April 18, 2013
Outside the wind chime maker’s workshop, on the rolling high plains east of Colorado Springs, the gusts get mean. They shove you around like a drunken crowd and, once you’re safely inside, press against the big barn door till it creaks.
Inside the wind chime maker’s workshop, the air is still and the chimes hang silent.
“We don’t hang them outside because it’s a little windy up here,” said Doug Mellberg, owner of Cathedral Wind Chimes. “If they’re outside on a day like today, it could get annoying.”
A former race car driver who competed in the Pikes Peak International Hill Climb in the 1970s, Mellberg now works from home rebuilding old Saturns and constructing metal, stained glass and wood wind chimes. He started Cathedral Wind Chimes in 1980 and during peak times can produce dozens a day, selling them online with the help of his wife, Denice.
“It’s just a fun business, and we love the creative part of it,” Mellberg said. “It’s really satisfying when you go into a new or different town and you see one of your wind chimes hanging on someone’s porch.”
Generally, wind chimes are constructed of suspended tubes, bells or other noise-making objects that produce notes when hit by a striker that’s set moving by a dangling “sail,” or wind catcher. The ancient Greeks were the first to study the relationship between a vibrating body and musical notes, realizing that sound varies based on the material used, its length and width. The ancient Romans called their chimes tintinnabula and hung them in gardens and porticos to scare off evil spirits. Chimes hung in Asian pagodas were meant to scare away birds, as well.
Today, the devices aren’t usually intended to frighten.
“Wind chimes are serene and soothing. I like the melodies, the sounds,” said Anna Carrillo, a Woodland Park-based fused-glass artist who owns Mountindesigns studio and sells her work online.
Chimes have earned plenty of haters, though.
A 2009 survey by a British market research company found that wind chimes were the country’s most despised garden accessory. One anonymous contributor to an online wind chime etiquette discussion board was so annoyed by the neighbor’s wind chimes that she/he crept next door and sprayed the device with shellac.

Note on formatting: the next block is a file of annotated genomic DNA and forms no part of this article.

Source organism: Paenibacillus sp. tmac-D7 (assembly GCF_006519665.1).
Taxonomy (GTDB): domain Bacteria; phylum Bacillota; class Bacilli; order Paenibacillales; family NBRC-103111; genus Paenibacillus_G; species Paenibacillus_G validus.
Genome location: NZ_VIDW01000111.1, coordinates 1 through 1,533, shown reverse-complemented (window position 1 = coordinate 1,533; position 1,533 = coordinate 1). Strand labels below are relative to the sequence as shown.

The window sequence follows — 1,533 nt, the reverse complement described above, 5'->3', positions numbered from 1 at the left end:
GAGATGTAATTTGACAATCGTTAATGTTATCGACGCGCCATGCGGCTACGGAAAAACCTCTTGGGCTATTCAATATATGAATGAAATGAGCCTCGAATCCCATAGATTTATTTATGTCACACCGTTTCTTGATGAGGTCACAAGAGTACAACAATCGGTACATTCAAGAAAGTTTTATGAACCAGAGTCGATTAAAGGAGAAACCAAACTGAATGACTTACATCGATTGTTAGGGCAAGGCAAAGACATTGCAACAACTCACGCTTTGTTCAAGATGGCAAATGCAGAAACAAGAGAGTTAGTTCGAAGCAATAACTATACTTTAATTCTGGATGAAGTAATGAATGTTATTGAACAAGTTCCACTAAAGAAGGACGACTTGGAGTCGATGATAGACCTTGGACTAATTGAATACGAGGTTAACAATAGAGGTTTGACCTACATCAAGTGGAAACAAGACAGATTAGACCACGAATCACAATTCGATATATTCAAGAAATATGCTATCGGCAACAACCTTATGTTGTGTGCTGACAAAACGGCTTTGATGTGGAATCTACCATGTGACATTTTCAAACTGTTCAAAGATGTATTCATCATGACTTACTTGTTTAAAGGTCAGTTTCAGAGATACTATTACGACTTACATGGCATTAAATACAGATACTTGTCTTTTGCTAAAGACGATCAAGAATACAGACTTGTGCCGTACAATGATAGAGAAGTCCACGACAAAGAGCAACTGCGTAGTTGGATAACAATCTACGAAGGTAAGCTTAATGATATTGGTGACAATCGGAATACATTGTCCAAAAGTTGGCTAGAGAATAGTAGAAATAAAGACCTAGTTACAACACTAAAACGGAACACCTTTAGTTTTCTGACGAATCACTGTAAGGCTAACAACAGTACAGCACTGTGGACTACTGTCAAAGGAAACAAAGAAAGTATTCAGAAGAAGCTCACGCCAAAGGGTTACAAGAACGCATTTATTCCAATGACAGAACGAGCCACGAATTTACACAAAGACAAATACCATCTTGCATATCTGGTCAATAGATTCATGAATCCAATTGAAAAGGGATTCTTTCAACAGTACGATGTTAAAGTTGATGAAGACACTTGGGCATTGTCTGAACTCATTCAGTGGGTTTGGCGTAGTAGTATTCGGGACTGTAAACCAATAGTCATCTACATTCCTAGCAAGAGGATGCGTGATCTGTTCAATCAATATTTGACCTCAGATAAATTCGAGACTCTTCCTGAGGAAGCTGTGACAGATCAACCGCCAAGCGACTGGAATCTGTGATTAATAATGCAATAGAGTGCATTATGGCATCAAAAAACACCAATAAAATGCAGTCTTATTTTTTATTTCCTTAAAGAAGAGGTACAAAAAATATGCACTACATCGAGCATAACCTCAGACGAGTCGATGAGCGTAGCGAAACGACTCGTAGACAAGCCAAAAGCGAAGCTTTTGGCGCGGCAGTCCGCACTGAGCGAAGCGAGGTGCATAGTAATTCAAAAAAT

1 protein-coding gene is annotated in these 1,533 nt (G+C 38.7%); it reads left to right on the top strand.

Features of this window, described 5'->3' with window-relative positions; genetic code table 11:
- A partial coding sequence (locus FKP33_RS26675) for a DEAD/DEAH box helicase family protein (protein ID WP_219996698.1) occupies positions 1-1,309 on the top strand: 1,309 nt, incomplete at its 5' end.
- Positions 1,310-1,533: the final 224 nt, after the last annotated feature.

To avoid potential aural discord, Mellberg enlisted the help of a professional musician friend, the late Sam McFadin of rock band Flash Cadillac & The Continental Kids, when he initially set out to tune his “bells.”
“He just had an ear for it,” said Mellberg, who sells chimes in three sizes, each based off prototypes tuned by McFadin to produce an appealing grouping of notes, no matter the order struck.
Carrillo tackled her art’s requisite musical challenge by herself.
“For me, since I don’t have a musical ear, it really has been trial and error,” said Carrillo, who makes all her chimes using copper tubing, tuning while she goes. “I just love copper, I love the way it sounds, I love the way it weatherizes over the years. There isn’t really a formula I follow, other than to make them calming and serene.”
One thing that rings true for both artists: the Colorado look has market cachet.
“The more Colorado the look, the better they sell,” said Mellberg, who uses rough-cut beetle-kill pine, polished alloy conduit tubes and small chains to secure his creations so they can stand the test of time, whether displayed inside or out in the elements. “They’re strong, like Colorado.”
While still a popular spring and summer adornment for porches and gardens, chimes have found a growing market as memorials. Mellberg and Carrillo make personalized chimes, with messages and images added to the wind catcher. Mellberg recently finished a personalized chime for a woman who wanted to celebrate the life of a beloved horse.
“We didn’t realize we were inadvertently getting into the funeral business,” Mellberg said. “But people seem to like it. Every time the chime rings, they’ll think of you.”
Contact Earls: 636-0364